A Practical Guide for Moving to Thailand

A Practical Guide for Moving to Thailand

Thailand is the not only the land of smiles, but of warm weather, a tropical climate, and delicious food, not to mention beautiful beaches, vibrant cities, and lush green jungles. No wonder Thailand with its affordable lifestyle attracts so many expats, many of whom are digital nomads, teachers, and students. 

Are you considering a move to Thailand? The following is a practical guide to help you on your way:


Thailand at a Glance

Domestic population: 67 million people

Capital City: Bangkok

Official Language: Thai

Currency: Thai Baht

Trivia: Tourism represents 7% of Thailand’s GDP


Bangkok is Thailand’s largest and capital city, located in the middle of the country, not far from the coast. WIth a population of over 8 million, this sprawling metropolis is known for great food, awesome markets, and plenty of famous temples as well as the Grand Palace.




Chiang Mai is Northern Thailand’s largest city, located in the jungly north. Popular with expats due to the cheap prices and beautiful surroundings, Chiang Mai’s ancient, moat-surrounded old city gives it a charming ancient feel. The Sunday night market is a must. Be aware, the burning season makes the months of February and March quite polluted. 

Phuket is located in Thailand’s south and is its largest island. The spring and early summer months bring monsoon rains while the months surrounding Christmas and New Years bring plenty of tourists. Still, it’s a great place for those who love the beach and still want to feel connected to the Western world to base themselves.




Things You Might Not Know About Thailand

Food: Thai food is some of the cheapest in the world, and with all of that flavor, a pretty good bargain! Street food is the cheapest, and while it seems scary, it can actually be much cleaner than the food offered at restaurants. The food is sold more quickly, is cooked right in front of you, and if you see locals eating it, especially children, then you can probably stomach it as well.




Keep in mind that even vegetarian dishes may be made with fish sauce. Ask for soy sauce to be substituted if you’re a vegetarian. Otherwise, food near temples that caters to monks or strict Buddhists should have vegetarian options.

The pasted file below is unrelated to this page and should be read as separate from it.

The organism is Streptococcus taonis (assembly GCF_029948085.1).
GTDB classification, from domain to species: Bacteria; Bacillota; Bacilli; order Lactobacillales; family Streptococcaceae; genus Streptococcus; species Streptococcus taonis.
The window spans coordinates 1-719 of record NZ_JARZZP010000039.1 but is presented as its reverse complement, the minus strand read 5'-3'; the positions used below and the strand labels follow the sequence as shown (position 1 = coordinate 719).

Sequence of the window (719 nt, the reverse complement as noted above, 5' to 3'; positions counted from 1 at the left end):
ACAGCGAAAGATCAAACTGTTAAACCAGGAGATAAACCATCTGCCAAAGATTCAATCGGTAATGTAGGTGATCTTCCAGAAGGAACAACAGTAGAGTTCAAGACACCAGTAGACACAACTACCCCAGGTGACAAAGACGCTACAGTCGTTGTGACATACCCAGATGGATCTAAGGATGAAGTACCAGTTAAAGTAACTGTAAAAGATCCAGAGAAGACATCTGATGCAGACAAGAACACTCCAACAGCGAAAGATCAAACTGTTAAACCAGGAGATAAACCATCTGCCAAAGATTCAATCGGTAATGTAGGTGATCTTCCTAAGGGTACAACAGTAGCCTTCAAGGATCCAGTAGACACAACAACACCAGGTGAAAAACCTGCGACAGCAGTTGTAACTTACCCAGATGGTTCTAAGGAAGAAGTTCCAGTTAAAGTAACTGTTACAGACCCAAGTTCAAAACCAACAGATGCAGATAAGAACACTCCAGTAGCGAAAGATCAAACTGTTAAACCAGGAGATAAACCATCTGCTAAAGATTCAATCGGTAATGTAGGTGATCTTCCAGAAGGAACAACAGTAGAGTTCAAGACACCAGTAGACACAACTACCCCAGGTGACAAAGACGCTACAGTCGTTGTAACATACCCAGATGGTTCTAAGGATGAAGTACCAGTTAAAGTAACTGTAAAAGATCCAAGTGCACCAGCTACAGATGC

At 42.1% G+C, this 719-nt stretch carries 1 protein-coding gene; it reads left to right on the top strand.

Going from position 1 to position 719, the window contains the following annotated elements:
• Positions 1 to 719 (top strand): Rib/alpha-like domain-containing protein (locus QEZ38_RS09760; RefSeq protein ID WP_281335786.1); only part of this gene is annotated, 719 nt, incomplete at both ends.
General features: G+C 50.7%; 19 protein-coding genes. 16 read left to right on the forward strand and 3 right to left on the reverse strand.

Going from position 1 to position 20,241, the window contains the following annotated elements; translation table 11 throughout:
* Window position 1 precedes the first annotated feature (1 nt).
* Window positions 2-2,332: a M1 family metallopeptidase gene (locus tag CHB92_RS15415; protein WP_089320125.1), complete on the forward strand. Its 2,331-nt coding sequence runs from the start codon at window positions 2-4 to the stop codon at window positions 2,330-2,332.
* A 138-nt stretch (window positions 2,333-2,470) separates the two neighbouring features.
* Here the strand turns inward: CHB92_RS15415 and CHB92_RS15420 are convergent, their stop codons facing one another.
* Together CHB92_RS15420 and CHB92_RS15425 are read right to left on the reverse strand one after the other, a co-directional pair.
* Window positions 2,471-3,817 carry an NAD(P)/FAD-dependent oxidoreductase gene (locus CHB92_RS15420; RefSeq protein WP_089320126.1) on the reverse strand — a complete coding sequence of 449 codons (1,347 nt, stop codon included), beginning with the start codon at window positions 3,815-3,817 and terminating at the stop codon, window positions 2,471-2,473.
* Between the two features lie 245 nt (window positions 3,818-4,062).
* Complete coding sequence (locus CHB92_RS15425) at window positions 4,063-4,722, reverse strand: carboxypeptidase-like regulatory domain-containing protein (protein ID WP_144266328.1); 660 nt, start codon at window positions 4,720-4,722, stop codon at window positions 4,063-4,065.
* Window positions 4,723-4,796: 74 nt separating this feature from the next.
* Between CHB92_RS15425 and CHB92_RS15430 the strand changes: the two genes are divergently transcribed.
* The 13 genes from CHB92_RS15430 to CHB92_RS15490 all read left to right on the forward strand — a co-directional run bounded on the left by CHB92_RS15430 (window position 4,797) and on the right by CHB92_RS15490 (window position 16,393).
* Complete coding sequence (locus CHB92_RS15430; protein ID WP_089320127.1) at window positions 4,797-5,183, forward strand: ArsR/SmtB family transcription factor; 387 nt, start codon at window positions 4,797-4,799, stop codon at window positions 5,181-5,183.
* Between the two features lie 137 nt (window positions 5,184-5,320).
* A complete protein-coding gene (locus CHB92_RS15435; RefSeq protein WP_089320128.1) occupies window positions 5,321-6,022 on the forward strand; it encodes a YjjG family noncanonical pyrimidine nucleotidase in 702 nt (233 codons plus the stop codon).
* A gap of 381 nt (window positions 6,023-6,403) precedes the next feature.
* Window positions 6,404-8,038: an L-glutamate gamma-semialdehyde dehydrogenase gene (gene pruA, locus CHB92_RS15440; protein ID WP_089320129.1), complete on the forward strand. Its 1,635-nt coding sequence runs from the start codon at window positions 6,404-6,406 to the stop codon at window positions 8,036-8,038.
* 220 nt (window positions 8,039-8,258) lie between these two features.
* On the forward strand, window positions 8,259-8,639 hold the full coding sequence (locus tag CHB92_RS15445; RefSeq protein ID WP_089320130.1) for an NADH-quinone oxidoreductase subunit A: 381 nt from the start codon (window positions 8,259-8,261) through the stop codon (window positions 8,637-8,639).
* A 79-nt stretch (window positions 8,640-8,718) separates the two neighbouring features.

Transport: Taxis that run their meters are the best option. However, outside of Bangkok (and even in Bangkok) it’s not always easy to get them to agree to run it. The next best bet is to take a songthaew, which looks like a big red pickup truck with benches in the back. This is what locals typically use. If you have no other options, take a tuktuk, but be sure to haggle on the price, as they usually charge quite a bit. 

As for flying, Bangkok Airways is a great boutique airline with cheap prices and an airline lounge provided to all customers.



Weather: Most of Thailand will never feel cold. Some of the mountains towards the north can sometimes feel a bit chilly in December and January, but in general, it will be hot and humid for most of the year. The rainy season is generally during June to October, while the hottest month is April, and the most pleasant and dryest months fall from November to February. 

Customs: Say hello and thank you by pressing your hands together and taking a small bow. If female, you’ll finish your sentences with ‘ka,’ and if male, with ‘kap’ or ‘krap’. 

It is important never to point the bottom of your feet at a person or towards the front of a bus, boat (which probably have a wreath for Buddha), or any Buddhist shrines. It is considered disrespectful and dirty. You are also expected to remove your shoes before going indoors. Also remember not to touch children on the head, and never say negative things about the king. 

Health care: Thailand has excellent and affordable private health care services. It is a popular place for those seeking plastic surgery and cosmetic dental care as well. 

In Conclusion: Thailand has a lot going on as far as activities, culture, and especially delicious food. It can be the perfect place to base oneself as a digital nomad or as a teacher. 



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24 June 2019
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